"And I'll prove to YOU," yelled the South-Going Zax,
The state Constitution requires the legislature to pass a budget with a two-thirds vote by June 15 each year. This has become a big joke; they've missed the deadline every year since 1986. Instead, we've seen increasingly distressing displays of partisan obstructionism, gubernatorial obstinacy, and mutual backbiting, even during the roaring economy of the late 1990s when budgeting should have been easy.
Delayed state budgets throw a monkey wrench into the planning process for state agencies, local governments and school districts. That in turn leads to temporary agency and local budgets riddled with massive uncertainty, followed by an emergency re-budgeting exercise when the state budget finally passes. It's a mess.
"Never budge! That's my rule. Never budge in the least!
The authors of Prop 56 think they can break up the yearly budget gridlock with a two-pronged approach. First, they'll reduce the super-majority required to pass a budget from two-thirds to 55%. Second, if legislators miss the June 15 deadline, they must stay in session until it passes, considering only the budget. To provide further incentive, legislators and the governor must forfeit their salaries and expenses until they're done. (As if the current governor would notice…)
Reducing the required super-majority will certainly speed things up. As it now stands, Democrats constitute 60% of the Assembly and 62% of the Senate. This is shy of the two-thirds required to pass a budget, so the Democrats will have to court the votes of a few Republicans to pass this year's budget. As you can imagine, it's a sticky business. The Republicans make outrageous demands, the Democrats refuse, and stalemate ensues. Under Prop 56, that would all change. Assuming they can get their party caucus to agree on a bill, under Prop 56 the Democrats would be able to pass a budget without a single Republican vote. Bye-bye, partisan obstructionism.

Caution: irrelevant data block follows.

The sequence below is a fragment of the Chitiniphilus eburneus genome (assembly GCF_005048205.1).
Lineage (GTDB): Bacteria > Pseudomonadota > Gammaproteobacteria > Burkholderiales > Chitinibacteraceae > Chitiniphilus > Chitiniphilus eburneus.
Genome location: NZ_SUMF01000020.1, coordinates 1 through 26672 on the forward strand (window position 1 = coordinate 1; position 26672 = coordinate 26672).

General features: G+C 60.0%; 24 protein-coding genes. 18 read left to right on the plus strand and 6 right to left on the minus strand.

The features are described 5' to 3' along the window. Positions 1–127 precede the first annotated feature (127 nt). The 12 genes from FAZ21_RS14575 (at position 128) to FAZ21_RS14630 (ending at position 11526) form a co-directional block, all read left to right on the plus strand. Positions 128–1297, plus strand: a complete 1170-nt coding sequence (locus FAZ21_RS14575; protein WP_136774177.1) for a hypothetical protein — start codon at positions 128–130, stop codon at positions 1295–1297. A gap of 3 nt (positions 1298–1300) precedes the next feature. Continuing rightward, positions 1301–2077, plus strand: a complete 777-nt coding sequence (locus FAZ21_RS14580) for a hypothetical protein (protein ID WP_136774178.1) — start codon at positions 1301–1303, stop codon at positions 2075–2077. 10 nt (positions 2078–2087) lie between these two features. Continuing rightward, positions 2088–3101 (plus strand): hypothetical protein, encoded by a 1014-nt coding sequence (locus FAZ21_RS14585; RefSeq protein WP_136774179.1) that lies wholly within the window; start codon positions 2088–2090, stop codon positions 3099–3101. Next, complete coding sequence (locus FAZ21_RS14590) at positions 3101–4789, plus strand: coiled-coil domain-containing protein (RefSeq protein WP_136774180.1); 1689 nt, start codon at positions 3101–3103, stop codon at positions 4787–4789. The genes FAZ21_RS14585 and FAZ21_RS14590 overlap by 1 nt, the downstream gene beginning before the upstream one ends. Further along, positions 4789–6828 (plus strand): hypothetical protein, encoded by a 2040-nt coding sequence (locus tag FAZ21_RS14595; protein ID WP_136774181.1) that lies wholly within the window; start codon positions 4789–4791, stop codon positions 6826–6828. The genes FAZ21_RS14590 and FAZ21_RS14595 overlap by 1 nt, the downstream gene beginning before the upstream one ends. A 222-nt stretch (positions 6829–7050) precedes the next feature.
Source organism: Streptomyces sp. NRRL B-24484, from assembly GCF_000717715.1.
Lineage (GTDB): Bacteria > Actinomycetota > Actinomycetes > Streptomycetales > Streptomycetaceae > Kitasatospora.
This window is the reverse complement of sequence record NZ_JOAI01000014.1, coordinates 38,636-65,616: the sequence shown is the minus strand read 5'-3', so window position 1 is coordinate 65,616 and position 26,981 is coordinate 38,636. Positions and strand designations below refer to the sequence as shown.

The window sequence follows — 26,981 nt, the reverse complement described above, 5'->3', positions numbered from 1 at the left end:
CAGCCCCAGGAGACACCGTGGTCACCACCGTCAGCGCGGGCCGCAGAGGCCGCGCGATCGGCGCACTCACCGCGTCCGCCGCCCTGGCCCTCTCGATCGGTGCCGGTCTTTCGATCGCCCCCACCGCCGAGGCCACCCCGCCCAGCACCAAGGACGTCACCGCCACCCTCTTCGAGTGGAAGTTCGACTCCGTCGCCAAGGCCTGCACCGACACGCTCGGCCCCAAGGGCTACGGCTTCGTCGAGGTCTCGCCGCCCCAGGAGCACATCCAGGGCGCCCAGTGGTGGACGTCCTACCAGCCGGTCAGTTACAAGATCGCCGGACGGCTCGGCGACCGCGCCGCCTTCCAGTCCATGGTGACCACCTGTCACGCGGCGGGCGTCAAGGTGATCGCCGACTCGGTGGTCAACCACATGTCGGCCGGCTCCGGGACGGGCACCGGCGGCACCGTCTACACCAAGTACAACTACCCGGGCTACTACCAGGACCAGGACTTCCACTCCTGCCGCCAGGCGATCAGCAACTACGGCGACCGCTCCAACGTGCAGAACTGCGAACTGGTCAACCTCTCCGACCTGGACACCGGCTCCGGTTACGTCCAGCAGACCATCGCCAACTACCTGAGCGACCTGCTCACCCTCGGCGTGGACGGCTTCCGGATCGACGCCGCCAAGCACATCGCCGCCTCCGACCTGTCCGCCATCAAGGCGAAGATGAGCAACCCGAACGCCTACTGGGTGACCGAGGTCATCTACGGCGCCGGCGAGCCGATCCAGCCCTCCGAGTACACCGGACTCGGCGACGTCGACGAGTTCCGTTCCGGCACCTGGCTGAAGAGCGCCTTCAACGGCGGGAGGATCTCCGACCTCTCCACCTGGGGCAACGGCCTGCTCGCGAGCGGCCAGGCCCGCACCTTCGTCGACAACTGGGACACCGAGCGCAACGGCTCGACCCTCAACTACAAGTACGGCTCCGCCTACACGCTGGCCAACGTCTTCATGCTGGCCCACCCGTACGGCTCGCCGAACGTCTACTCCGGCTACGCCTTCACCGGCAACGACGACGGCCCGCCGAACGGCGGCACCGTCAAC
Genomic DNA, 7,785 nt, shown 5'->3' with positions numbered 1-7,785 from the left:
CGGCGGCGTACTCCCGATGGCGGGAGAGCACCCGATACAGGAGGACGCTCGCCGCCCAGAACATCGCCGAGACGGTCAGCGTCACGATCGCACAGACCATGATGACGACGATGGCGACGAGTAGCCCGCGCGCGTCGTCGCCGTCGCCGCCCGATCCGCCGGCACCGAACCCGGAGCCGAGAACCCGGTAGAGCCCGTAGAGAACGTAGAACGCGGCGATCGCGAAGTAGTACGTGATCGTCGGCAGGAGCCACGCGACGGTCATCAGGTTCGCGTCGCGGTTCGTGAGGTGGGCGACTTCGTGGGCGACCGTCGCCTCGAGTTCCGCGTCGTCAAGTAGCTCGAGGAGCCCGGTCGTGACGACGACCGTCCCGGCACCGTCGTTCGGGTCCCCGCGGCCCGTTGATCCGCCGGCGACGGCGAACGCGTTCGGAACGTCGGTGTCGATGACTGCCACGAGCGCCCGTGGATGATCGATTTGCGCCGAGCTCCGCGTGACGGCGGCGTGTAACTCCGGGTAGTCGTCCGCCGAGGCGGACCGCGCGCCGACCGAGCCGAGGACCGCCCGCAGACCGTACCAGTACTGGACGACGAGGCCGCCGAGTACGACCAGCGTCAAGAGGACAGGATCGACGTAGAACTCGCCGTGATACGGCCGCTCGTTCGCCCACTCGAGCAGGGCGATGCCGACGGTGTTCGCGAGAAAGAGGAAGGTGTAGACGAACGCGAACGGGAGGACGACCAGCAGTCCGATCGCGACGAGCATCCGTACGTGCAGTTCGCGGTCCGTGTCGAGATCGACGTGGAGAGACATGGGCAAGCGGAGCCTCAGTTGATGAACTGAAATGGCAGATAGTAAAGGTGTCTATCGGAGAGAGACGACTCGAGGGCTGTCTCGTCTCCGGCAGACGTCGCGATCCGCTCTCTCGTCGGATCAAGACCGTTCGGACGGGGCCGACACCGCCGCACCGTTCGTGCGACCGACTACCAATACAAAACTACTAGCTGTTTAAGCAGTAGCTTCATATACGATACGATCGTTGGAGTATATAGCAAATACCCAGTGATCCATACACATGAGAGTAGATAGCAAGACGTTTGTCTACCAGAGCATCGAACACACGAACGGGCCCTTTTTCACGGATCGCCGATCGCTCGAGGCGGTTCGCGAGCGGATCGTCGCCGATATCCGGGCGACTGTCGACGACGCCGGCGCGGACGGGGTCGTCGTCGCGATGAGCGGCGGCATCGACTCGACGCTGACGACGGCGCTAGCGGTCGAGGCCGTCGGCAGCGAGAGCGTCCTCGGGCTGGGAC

If you're a Democrat, you're probably cheering at the prospect. No more forced concessions to the pet special interests of Republican legislators; no more knuckling under to their right-wing agendas; no more pork for Republican districts. (Of course, there's no guarantee that the Democrats will retain control in Sacramento forever. Will 55% seem like such a good idea if and when Republicans are in control?)
Still, there's something wrong with Prop 56's solution. It goes like this:
This medicine treats the symptoms, but not the underlying disease. Yes, under Prop 56 we'll see less gridlock at budget time. But we will do so by effectively disenfranchising everyone in the minority party, and handing the reins to highly partisan legislators, who don't have to care because of their gerrymandered districts. That's just not my idea of representative democracy. It's a process that can only breed more cynicism, bitterness, and disillusionment with our government. I want to see more people feel they can make a difference, not fewer. Prop 56 won't help.
By the way, Prop 56 also would allow the Legislature to raise taxes with a 55% vote instead of the currently-required two-thirds vote. If you feel strongly that we need tax increases to solve our current budget mess, consider jettisoning principle to vote "yes" on Prop 56. Oh, and Prop 56 also contains provisions for a reserve fund to help buffer the General Fund against year-to-year fluctuations. This is largely echoed in Prop 58, though.
"I'll stay here, not budging! I can and I will
I feel great sympathy for the cities, counties, school boards and state agencies that are annually held hostage to the broken budget process. I too would love to see a quick and easy solution to the problem. But Prop 56 is the wrong way to do it. We need legislators who can work with members of the other party, not ride roughshod over them. Pushing the North-Going Zax out of the way may lead to southward progress, but that won't help us if where we really need to go is east or west.